• What Peter Fidler Didn’t Report

    George Colpitts Note: This is the third in a series on environmental history and early modern history cross-posted with  NiCHE, the Network in Canadian History & Environment. Peter Fidler was going where few Hudson’s Bay Company (HBC) traders had gone in the summer of 1800: the South Branch territories of present-day southern Saskatchewan and Alberta. He was to… Continue Reading

  • New France and Indigenous Agency in the Hudson Bay Watershed

    Scott Berthelette Throughout the 1730s and 1740s, the French established a series of forts northwest of Lake Superior in present-day Northwestern Ontario, Manitoba, Saskatchewan, Minnesota, and North Dakota. French colonial officials hoped that these postes de l’Ouest, or Western Posts, would secure New France’s pick of prime northern furs, which would undermine the English dominance… Continue Reading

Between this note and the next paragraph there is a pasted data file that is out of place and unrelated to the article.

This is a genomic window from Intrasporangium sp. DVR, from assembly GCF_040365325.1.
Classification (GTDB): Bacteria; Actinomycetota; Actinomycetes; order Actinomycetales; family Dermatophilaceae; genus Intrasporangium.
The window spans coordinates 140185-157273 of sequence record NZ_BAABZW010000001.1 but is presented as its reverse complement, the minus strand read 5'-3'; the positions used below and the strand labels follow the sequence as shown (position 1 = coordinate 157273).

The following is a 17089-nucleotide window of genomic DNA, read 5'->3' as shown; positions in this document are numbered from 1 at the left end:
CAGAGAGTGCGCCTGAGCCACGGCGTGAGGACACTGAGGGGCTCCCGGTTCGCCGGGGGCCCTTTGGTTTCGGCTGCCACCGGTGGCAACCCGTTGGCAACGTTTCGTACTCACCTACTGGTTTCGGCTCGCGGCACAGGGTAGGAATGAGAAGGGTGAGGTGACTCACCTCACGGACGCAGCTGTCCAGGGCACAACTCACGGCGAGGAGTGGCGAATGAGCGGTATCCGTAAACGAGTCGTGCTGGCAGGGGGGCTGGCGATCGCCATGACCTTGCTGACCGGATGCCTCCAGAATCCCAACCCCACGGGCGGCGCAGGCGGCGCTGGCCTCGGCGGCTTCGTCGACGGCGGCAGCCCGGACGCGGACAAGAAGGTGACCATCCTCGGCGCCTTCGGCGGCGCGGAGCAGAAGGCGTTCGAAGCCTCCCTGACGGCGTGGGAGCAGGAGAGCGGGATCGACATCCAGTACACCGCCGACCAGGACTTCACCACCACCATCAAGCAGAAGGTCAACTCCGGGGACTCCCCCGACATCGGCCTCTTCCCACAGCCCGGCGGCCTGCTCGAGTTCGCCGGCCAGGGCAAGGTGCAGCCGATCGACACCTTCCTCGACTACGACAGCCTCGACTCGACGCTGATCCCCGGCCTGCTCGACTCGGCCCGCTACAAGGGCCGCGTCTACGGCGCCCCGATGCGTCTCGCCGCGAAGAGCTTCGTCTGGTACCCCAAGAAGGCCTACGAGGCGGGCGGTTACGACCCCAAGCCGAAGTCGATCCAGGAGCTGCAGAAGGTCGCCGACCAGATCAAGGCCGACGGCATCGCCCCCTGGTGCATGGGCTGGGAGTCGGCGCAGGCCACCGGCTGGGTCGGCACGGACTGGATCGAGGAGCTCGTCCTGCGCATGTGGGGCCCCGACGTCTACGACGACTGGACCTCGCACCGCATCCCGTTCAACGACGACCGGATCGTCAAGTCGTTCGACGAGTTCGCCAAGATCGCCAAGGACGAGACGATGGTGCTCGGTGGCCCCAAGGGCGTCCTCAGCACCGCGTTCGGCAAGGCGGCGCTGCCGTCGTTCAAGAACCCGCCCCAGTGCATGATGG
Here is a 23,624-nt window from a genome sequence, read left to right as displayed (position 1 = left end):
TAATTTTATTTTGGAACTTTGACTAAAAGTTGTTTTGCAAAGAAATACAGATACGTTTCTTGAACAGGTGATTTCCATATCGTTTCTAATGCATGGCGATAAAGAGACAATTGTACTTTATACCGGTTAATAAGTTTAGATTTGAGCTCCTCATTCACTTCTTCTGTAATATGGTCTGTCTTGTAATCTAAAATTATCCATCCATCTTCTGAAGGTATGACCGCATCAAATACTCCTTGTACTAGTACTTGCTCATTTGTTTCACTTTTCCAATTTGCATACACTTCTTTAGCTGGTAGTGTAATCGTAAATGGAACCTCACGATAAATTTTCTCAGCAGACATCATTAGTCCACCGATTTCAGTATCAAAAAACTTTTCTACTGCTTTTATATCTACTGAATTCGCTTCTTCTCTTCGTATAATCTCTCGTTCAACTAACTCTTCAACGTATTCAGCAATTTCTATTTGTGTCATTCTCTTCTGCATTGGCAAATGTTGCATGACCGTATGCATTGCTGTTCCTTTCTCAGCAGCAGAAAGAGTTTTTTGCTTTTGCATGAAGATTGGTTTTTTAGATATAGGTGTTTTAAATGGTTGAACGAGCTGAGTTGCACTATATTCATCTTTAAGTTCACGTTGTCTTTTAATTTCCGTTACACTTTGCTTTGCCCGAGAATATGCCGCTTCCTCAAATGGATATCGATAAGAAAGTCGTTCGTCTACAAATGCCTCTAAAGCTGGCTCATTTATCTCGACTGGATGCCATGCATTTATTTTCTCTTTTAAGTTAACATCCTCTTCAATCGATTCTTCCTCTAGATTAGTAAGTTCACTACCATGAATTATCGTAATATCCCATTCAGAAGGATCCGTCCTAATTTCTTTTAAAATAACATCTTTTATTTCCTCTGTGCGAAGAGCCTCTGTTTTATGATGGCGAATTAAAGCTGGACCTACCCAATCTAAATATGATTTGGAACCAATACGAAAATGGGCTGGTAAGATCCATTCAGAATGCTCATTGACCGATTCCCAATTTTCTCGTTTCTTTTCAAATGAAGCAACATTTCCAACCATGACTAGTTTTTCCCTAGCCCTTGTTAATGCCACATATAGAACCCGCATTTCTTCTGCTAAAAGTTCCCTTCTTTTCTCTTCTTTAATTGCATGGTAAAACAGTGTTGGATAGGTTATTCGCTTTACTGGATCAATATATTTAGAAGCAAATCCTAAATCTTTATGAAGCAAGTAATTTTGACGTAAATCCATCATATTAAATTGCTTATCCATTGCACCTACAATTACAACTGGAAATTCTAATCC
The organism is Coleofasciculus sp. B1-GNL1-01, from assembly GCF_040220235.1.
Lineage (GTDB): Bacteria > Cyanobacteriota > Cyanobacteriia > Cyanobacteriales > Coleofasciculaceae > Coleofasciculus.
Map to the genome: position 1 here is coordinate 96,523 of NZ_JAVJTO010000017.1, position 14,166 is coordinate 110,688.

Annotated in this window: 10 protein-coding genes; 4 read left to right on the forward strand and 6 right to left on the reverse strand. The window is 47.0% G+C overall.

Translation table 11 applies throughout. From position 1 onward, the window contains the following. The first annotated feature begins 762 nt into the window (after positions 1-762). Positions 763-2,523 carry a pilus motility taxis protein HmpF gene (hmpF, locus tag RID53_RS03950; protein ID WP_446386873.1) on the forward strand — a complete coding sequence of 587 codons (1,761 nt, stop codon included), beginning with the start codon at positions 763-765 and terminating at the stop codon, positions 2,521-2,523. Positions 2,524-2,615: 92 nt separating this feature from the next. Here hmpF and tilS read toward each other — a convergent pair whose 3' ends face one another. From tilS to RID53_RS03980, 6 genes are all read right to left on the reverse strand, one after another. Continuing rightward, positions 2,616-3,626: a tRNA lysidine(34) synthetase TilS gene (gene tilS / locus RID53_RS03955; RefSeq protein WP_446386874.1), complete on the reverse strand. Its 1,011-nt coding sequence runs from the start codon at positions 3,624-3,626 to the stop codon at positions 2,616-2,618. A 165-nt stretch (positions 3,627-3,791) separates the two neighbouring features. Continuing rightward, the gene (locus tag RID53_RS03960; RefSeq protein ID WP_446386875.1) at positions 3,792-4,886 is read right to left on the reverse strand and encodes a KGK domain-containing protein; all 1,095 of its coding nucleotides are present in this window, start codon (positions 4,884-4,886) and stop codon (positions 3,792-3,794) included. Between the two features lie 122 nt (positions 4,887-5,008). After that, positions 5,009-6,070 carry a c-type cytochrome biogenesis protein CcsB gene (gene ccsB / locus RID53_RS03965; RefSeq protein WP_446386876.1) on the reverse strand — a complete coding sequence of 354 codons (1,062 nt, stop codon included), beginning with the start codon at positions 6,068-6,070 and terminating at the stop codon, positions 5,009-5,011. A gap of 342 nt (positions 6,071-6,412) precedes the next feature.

• Colonial Relations: The Douglas-Connolly Family and the Nineteenth-Century Imperial World: A Review

    Ann Little Adele Perry, Colonial Relations: The Douglas-Connolly Family and the Nineteenth-Century Imperial World (Cambridge University Press, 2015), Critical Perspectives on Empire series. If you’re on Twitter this summer of 2017, perhaps your timeline is like mine: full of #Canada150 (insert Maple Leaf emoji here) mentions this summer, both filiopietistic from the settler colonial perspective… Continue Reading